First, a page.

There’s no room at the Assembly’s inn – so why is it so quiet?

The Senedd. Picture: Smoobs (CC BY 2.0)

Daran Hill, Managing Director at Positif public affairs consultancy

Assembly Commission Questions are usually even less gripping than the obituary hour (or ninety-second statements as AMs call it).

This week, however, someone asked something challenging when Bethan Sayed AM (Plaid Cymru, South Wales West) called into question some new events policies related to the Assembly estate.

She asked: “Will the Commissioner provide an update on the availability of rooms and meeting space on the Assembly estate?”

Two aspects are of concern to Bethan and others including Jenny Rathbone AM (Lab, Cardiff Central), who has raised the matter previously.

Firstly, individual AMs are now being limited to booking only ten events a year on the Assembly estate.

This raises concern because the effect of this could be very negative for both individual AMs and external organisations who rely upon them. Often organisations go to committee chairs or local representatives specifically to become an event sponsor.

For regional members in particular, because of the size of the geography they represent, the challenge may well now be choosing which local campaigns and events to support and facilitate. This new rule will force many AMs into choosing what to sponsor.

It is not unreasonable for an AM either to now reduce the number of national campaign organisation events they choose to support on the basis that they will need to prioritise local work over a twelve-month cycle. Perhaps some are already doing this.

It is well known some AMs are way more energetic than others when they sponsor events, both in the number they sponsor and the extent to which they engage and promote them.

As a parasitical lobbyist, this is well known to people like me, and it probably won’t be organisations like mine that are affected.

The real negative could be the impact on both local campaigns or others which are less adept and well connected. Some organisations – particularly smaller national charities – may only have a real relationship with a tiny number of AM champions.

Take out the possibility to engage one of them, and where does that leave them?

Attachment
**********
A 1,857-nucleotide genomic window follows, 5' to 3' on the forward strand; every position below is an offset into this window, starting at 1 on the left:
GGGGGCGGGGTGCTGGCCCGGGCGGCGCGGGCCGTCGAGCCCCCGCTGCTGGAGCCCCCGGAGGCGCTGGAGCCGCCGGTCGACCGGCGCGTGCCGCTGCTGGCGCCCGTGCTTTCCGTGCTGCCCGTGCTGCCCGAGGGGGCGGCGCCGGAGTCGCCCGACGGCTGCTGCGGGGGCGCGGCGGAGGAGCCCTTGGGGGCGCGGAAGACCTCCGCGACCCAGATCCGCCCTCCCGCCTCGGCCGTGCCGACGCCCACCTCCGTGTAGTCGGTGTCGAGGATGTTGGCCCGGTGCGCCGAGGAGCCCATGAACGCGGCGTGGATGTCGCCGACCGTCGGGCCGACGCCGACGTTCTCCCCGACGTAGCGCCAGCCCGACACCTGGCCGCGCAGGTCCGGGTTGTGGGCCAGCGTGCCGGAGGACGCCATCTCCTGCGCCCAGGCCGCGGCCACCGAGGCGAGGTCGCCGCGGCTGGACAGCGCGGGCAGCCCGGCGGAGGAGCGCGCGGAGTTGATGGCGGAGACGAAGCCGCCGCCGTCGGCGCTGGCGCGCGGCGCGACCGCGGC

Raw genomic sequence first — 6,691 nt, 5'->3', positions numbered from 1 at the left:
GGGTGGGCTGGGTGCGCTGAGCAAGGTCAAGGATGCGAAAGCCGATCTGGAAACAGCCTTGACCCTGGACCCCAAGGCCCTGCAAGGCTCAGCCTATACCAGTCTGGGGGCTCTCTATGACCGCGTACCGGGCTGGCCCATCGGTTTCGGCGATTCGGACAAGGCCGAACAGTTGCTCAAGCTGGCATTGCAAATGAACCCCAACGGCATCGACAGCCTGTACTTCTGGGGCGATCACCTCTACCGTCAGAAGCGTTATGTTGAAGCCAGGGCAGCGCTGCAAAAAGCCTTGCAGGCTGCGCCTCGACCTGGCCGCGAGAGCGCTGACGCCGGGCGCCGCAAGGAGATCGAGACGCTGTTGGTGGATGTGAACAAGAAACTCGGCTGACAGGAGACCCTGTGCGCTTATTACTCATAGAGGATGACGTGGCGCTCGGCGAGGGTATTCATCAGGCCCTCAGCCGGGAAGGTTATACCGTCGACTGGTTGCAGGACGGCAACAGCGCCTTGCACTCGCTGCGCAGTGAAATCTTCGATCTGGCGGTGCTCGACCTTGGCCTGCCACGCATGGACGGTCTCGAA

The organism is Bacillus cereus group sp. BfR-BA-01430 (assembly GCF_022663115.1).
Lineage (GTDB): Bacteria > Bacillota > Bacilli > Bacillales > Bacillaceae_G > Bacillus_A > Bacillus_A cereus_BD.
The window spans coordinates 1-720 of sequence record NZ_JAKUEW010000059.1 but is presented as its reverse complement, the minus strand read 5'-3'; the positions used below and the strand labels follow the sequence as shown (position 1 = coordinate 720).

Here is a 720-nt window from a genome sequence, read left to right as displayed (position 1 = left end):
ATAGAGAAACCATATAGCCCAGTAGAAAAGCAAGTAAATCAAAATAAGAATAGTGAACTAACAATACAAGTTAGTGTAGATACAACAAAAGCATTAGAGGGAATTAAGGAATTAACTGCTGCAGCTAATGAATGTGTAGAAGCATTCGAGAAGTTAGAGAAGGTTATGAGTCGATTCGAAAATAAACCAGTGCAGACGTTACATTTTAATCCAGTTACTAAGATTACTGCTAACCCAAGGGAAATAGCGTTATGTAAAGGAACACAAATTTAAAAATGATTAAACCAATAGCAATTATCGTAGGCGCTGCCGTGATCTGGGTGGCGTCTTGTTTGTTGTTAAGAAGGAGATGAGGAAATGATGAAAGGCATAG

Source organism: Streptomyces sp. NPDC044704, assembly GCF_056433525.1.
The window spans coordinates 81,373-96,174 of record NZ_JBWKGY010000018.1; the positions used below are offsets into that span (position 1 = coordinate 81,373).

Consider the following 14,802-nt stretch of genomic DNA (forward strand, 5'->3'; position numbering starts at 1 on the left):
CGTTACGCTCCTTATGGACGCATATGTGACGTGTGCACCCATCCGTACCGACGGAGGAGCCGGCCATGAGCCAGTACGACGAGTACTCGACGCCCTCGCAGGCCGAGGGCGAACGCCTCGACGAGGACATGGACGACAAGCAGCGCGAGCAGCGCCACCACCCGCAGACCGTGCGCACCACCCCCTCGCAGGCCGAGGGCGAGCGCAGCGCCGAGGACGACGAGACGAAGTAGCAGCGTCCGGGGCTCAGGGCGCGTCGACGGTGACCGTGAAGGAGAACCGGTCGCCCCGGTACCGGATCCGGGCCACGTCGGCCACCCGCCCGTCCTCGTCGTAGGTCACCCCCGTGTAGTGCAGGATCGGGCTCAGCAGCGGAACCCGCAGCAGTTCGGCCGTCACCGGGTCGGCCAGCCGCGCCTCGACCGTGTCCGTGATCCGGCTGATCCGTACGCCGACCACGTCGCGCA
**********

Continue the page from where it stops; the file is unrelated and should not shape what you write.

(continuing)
Control

Equally concerning is the new rule that an AM can no longer book an event without it being properly screened and approved by the events team at the Assembly. The officials are getting ever more power over elected members.

There seems to be a layer of control that has been created incrementally which, like any bureaucracy, seeks to perpetuate itself through administrative and bureaucratic activities.

Six months ago, there was a huge bottleneck in the system for any organisation wishing to book space, though this thankfully seems to have been abated.

This is a worrying step. As Bethan Sayed said, “I’m given to understand that there is guidance available, but on occasion I find that these processes are very, very slow because the estates team has to make a decision as to whether an event is appropriate or not.

“We as Assembly Members want to advertise these events, to encourage attendance, whilst the estates team is in a bubble discussing what should happen. These are people who are not elected, of course.”

The answer from the Llywydd Elin Jones AM (Plaid Cymru, Ceredigion) was that these changes were brought about by concerns that some AMs were over-booking facilities at the expense of others.

She suggested it was done to try and ensure a more level playing field, and I have no doubt in her sincerity.

But at the same time, there is little evidence any AM was being discriminated against. Perhaps the Commission sees things others do not see.

To be fair, the Llywydd promised the Commission would look again at the guidance if it didn’t work and agreed there were huge demands on the Assembly estate. Anyone who has tried booking a facility knows that well.

Questions

But something just doesn’t ring true about this whole situation. It is harder than ever to book an event in the Assembly.

It will now be harder than ever, particularly for less influential organisations, to find an AM willing an able to act as a sponsor.

Yet as someone who has been a regular on the Assembly estate for twenty years, I can honestly say I have never known it to be so visibly quiet. This is a worry to many of us.

When you can’t get any space for an event for eight months yet you see the Oriel and Neuadd pretty vacant half the time you go to the Senedd, it does make you wonder what’s going on.

I am not just causing trouble here. I genuinely think there is far, far less “bwrlwm” on the fringe of the Assembly than there used to be. I would ask any AM elected before 2016 and still serving if they feel the same, because I know a number of us in the wider bubble have definitely noticed a dip in energy and activity.

Of course, it’s hard to prove this, but the Llywydd seems to think differently. On Wednesday she said: “There are 32 bookable venues for closed activities and three public spaces across the Assembly estate.

“An average of 137 meetings are held per week during term time. These can be booked by Assembly Members, support staff, Commission staff and contractors.”

Putting aside why contractors are permitted to book space in the Assembly – I’m not quite so petty as to pursue that – there are other bigger questions around these 137 meetings.

How public are they and where are they registered is an obvious concern, and one which was voiced by Public Affairs Cymru during the Standards Committee’s recent review into lobbying.

The Committee agreed, as reflected in its report recommendation and the Commission response.

Another question remains nevertheless. With the Assembly being ever quieter, where the hell are these 137 meetings taking place?

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